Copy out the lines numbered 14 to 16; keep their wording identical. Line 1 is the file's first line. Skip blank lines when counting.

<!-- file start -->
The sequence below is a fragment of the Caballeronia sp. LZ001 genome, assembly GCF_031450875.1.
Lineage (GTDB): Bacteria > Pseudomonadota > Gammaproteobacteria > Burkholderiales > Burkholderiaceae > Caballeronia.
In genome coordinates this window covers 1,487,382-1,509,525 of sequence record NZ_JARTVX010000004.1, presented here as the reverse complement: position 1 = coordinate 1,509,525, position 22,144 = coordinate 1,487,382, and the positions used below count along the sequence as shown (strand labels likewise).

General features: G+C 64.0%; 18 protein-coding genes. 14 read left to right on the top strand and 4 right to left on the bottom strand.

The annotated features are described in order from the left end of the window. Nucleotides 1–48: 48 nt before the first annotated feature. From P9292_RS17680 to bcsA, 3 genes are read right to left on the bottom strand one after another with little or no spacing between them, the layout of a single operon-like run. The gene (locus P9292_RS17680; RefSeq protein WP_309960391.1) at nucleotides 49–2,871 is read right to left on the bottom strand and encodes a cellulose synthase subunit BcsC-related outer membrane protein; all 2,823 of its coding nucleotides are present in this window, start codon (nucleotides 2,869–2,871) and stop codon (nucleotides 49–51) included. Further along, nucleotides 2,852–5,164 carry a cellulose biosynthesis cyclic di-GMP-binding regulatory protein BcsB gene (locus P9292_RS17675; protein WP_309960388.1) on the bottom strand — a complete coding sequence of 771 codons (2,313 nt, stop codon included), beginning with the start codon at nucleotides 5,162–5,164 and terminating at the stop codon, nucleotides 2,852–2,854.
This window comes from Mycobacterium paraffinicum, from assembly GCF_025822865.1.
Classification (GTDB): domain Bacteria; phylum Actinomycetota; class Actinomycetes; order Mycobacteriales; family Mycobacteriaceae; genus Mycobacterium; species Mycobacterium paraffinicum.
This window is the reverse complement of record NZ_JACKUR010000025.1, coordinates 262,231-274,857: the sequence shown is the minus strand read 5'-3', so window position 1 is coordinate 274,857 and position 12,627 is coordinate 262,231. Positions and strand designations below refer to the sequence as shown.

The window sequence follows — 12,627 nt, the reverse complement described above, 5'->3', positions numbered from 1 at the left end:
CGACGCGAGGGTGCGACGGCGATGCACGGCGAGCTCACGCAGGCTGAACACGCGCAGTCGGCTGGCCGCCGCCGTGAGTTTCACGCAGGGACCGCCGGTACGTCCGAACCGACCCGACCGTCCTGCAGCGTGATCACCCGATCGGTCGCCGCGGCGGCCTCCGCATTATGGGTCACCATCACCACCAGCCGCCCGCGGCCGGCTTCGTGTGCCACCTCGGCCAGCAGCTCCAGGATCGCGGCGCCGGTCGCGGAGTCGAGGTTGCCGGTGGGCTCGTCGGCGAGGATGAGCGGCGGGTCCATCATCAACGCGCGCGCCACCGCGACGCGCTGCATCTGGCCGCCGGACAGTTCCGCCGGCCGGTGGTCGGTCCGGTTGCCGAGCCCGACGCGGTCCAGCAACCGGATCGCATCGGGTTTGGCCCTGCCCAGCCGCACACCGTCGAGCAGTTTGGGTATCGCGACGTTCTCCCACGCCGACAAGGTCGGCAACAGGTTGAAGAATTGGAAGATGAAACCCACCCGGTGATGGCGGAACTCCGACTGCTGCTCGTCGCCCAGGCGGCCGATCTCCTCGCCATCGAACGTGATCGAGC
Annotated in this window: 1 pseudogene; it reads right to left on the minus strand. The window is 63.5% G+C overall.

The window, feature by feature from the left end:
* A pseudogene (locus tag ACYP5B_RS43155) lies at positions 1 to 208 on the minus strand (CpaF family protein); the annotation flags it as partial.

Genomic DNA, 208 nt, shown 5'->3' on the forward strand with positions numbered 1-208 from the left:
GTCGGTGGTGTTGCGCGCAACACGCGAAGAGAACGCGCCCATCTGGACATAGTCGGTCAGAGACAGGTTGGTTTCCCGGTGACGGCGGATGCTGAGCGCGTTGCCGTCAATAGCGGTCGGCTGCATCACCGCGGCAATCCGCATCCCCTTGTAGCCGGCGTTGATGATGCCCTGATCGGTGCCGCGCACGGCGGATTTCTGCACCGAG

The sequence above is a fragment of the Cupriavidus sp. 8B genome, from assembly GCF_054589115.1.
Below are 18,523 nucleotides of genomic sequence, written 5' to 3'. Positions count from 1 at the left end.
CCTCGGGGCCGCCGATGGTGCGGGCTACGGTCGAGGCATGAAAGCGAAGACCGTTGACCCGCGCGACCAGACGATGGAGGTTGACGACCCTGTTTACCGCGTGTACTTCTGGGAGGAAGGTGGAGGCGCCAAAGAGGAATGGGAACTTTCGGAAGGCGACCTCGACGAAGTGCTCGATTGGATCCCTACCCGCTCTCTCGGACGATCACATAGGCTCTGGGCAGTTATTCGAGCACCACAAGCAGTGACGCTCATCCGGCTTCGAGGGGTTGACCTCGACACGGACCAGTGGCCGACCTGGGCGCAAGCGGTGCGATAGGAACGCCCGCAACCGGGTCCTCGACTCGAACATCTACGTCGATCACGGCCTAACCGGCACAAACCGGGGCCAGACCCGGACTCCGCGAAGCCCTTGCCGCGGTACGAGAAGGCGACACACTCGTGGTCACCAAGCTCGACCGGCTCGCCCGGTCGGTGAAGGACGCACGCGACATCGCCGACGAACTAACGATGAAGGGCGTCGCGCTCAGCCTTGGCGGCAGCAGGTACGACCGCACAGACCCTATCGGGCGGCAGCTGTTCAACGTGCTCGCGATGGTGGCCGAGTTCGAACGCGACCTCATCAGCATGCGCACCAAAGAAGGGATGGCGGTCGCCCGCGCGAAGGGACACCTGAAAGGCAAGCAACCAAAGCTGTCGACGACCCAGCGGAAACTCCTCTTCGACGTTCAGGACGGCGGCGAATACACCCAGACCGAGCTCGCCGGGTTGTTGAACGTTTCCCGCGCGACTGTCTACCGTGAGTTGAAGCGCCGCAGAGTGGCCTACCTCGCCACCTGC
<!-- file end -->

Genomic DNA, 208 nt, shown 5'->3' on the forward strand with positions numbered 1-208 from the left:
GTCGGTGGTGTTGCGCGCAACACGCGAAGAGAACGCGCCCATCTGGACATAGTCGGTCAGAGACAGGTTGGTTTCCCGGTGACGGCGGATGCTGAGCGCGTTGCCGTCAATAGCGGTCGGCTGCATCACCGCGGCAATCCGCATCCCCTTGTAGCCGGCGTTGATGATGCCCTGATCGGTGCCGCGCACGGCGGATTTCTGCACCGAG

The sequence above is a fragment of the Cupriavidus sp. 8B genome, from assembly GCF_054589115.1.